Press Release & Background Material for Cosmic Collisions—A Spectacular New Digital Space Show— Crashes Into the Reuben H. Fleet Science Center’s Eugene Heikoff and Marilyn Jacobs Heikoff Dome Theater on Saturday, January 19!
Narrated by Academy Award®-Winner Robert Redford and Featuring Data and Simulations by NASA, Museum Astrophysicists and Scientists Around the World Spectacular Images of Planetary Impacts and Celestial Smash-Ups!
December 13, 2012
Cosmic Collisions logo
FOR IMMEDIATE RELEASE, PLEASE:
Media Contact: Susan Chicoine
619-685-5743 / 619-325-9416
San Diego CA–December 10, 2012 —A spectacular immersive digital theater experience, Cosmic Collisions, narrated by award-winning actor, director and producer Robert Redford, crashes into the Reuben H. Fleet Science Center’s Eugene Heikoff and Marilyn Jacobs Heikoff Dome Theater on Saturday, January 19! Featuring stunning images from space and breathtaking visualizations based on cutting-edge scientific data, the dazzling new Cosmic Collisions reveals the unimaginable, explosive encounters that shaped our solar system, changed the course of life on Earth and continue to transform our galaxy and dynamic universe.
From subatomic particles to the largest galaxies, cosmic collisions are a universal force of nature. Creative and also destructive, dynamic and dazzling, collisions have resulted in many things we take for granted—the luminescent Moon, the Sun’s warmth and light, our changing seasons and waves washing up on a sandy shore. They’ve ended the age of dinosaurs and changed the very map of the cosmos, reforming galaxies and giving birth to new stars and new worlds. Cosmic Collisions provides an unprecedented and extraordinary view of these events—both catastrophic and constructive—that have shaped our world and our universe.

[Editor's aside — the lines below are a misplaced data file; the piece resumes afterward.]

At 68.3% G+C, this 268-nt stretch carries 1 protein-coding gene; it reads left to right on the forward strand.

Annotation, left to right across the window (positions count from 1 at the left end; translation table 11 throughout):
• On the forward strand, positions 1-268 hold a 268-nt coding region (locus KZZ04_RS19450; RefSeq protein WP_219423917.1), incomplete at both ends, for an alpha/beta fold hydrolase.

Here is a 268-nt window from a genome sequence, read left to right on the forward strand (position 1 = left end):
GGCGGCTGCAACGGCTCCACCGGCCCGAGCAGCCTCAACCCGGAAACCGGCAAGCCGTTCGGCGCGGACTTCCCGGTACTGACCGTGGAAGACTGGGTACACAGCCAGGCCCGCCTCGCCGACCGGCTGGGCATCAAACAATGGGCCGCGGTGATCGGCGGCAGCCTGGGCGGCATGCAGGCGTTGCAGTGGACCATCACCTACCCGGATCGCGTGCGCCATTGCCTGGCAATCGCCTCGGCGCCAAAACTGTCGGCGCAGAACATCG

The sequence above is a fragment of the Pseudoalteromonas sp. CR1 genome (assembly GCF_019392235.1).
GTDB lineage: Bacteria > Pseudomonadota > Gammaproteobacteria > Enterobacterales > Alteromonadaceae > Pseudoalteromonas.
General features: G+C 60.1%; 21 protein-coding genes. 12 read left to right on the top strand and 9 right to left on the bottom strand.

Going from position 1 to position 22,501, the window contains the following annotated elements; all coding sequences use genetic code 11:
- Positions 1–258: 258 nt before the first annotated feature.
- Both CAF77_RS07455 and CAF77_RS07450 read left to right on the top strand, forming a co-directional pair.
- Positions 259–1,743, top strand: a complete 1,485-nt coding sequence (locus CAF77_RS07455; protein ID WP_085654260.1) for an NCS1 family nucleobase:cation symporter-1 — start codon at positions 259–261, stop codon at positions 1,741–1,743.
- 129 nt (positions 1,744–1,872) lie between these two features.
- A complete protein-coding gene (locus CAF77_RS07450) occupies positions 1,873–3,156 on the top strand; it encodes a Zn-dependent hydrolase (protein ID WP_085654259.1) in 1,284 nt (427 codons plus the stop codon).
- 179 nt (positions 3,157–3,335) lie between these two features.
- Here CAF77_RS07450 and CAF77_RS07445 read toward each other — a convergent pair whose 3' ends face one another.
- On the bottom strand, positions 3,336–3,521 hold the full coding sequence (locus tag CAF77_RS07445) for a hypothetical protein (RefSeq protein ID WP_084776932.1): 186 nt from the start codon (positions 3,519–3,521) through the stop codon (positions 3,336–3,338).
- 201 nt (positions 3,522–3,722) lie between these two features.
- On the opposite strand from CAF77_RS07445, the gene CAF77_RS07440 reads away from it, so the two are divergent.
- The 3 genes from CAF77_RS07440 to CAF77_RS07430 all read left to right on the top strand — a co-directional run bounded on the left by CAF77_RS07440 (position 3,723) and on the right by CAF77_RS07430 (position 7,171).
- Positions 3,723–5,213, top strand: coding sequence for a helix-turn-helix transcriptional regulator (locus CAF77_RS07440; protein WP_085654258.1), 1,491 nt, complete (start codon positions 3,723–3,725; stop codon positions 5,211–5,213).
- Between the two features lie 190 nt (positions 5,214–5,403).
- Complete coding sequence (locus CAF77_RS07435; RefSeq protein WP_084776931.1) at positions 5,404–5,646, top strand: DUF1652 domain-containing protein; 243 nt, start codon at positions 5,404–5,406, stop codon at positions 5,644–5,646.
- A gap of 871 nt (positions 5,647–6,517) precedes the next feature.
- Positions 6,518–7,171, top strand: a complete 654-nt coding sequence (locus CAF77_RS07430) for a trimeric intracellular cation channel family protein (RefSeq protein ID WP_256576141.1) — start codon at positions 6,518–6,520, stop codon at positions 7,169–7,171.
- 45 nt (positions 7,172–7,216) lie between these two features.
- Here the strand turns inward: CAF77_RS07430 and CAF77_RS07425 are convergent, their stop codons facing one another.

Cosmic Collisions launches visitors on a thrilling trip through space and time—well beyond the calm face of the night sky—to explore cosmic collisions, hypersonic impacts that drive the dynamic and continuing evolution of the universe. Groundbreaking scientific simulations and visualizations based on cutting-edge research developed by American Museum of Natural History astrophysicists, scientists at the National Aeronautics and Space Administration (NASA) and other international colleagues explore the full range of space collisions, past, present and future.
Viewers will witness the violent face of our Sun, imaged by NASA satellites, that produces enormous ejections of material from our star toward our planet. The resulting subatomic clashes, as streams of charged particles from the Sun strike the Earth's magnetic field, produce the eerie glow of the aurora borealis and the aurora australis. Cosmic Collisions also shows the creation of our Moon some five billion years ago when a wandering planetoid struck Earth; the violent meeting of two stars at the edge of the galaxy; and the future collision of our Milky Way galaxy with our closest neighbor, the Andromeda spiral galaxy, a cosmic crash that will produce a new giant elliptical galaxy billions of years from now.
Audiences will feel the ground shake beneath them as they experience a thrilling recreation of the meteorite impact that hastened the end of the age of dinosaurs 65 million years ago and cleared the way for mammals like us to thrive. Another dramatic sequence highlights a frightening future scenario where humanity desperately attempts to divert the path of an oncoming "doomsday" asteroid headed on a collision course with Earth.